Japanese snake slithers beside maps and cup

A fully articulated snake, an example of a jizai okimono, sold for £41,000 at Ramsay Cornish.

Alongside two key early maps of colonial North America (see News, ATG No 2422) the sale at Ramsay Cornish (20% buyer’s premium) in Edinburgh on December 7 was distinguished by five-figure bids for two rare items.

Extracted from Antiques Trade Gazette | Roland Arkell

One, an English (probably London) delft caudle cup which is a textbook survivor from the mid 17th century, also featured in last week’s Review of the Year (ATG No 2422).

The other, shown here, an iron model of a fully articulated snake, is a striking example of a jizai okimono – lifelike, articulated animal figures popular in the last decades of Edo-period and Meiji Japan.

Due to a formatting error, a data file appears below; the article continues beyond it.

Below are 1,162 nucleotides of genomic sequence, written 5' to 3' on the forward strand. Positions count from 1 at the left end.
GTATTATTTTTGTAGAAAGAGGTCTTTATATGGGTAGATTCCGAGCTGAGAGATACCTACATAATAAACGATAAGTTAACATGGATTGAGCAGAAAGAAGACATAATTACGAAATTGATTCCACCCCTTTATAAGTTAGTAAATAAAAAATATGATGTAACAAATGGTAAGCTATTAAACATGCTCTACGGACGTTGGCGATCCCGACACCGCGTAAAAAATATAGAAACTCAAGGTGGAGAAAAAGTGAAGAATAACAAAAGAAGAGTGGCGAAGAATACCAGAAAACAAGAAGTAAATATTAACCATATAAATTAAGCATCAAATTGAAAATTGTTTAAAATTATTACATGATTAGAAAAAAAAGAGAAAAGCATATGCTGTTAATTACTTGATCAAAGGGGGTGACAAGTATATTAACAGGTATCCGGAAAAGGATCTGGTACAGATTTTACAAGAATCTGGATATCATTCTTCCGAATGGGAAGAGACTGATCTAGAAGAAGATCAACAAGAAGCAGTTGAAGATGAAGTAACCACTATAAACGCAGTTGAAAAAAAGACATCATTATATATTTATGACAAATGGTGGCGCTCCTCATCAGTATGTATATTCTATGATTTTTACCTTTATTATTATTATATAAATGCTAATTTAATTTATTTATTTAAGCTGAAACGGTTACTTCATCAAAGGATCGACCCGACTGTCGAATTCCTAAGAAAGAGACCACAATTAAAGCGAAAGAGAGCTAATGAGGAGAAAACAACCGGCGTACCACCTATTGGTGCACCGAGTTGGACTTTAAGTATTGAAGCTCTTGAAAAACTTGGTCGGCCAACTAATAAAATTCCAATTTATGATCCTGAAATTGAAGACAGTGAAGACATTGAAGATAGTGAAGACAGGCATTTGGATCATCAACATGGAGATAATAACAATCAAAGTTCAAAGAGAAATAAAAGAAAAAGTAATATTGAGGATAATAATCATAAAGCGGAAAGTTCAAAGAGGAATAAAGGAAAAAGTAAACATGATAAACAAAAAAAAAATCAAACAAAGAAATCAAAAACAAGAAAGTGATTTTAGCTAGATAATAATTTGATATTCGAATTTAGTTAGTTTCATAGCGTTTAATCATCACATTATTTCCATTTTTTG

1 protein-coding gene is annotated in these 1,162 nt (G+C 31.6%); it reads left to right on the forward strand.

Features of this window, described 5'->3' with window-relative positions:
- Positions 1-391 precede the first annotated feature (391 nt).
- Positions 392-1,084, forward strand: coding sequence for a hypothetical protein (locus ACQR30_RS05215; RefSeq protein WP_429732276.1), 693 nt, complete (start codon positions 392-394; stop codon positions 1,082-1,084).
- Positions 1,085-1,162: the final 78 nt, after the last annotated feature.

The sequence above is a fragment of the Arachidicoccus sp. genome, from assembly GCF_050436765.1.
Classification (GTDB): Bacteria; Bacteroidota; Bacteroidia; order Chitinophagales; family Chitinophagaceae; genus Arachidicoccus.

Its body is constructed from numerous hammered iron plates simulating scales that allow it to bend from head to tail. The head with gilt eyes has a hinged jaw opening to reveal fangs and a forked tongue. Unusually large at over 4ft (1.35m) long, the model was also in superb condition. It was signed close to the underside of the jaw.

This was one of a number of lots in the sale that came by descent from Sir Henry Steele (1879-1963), a former Lord Provost of Edinburgh. Estimated at £1000-2000, it ultimately sold at £41,000 to an American private buyer.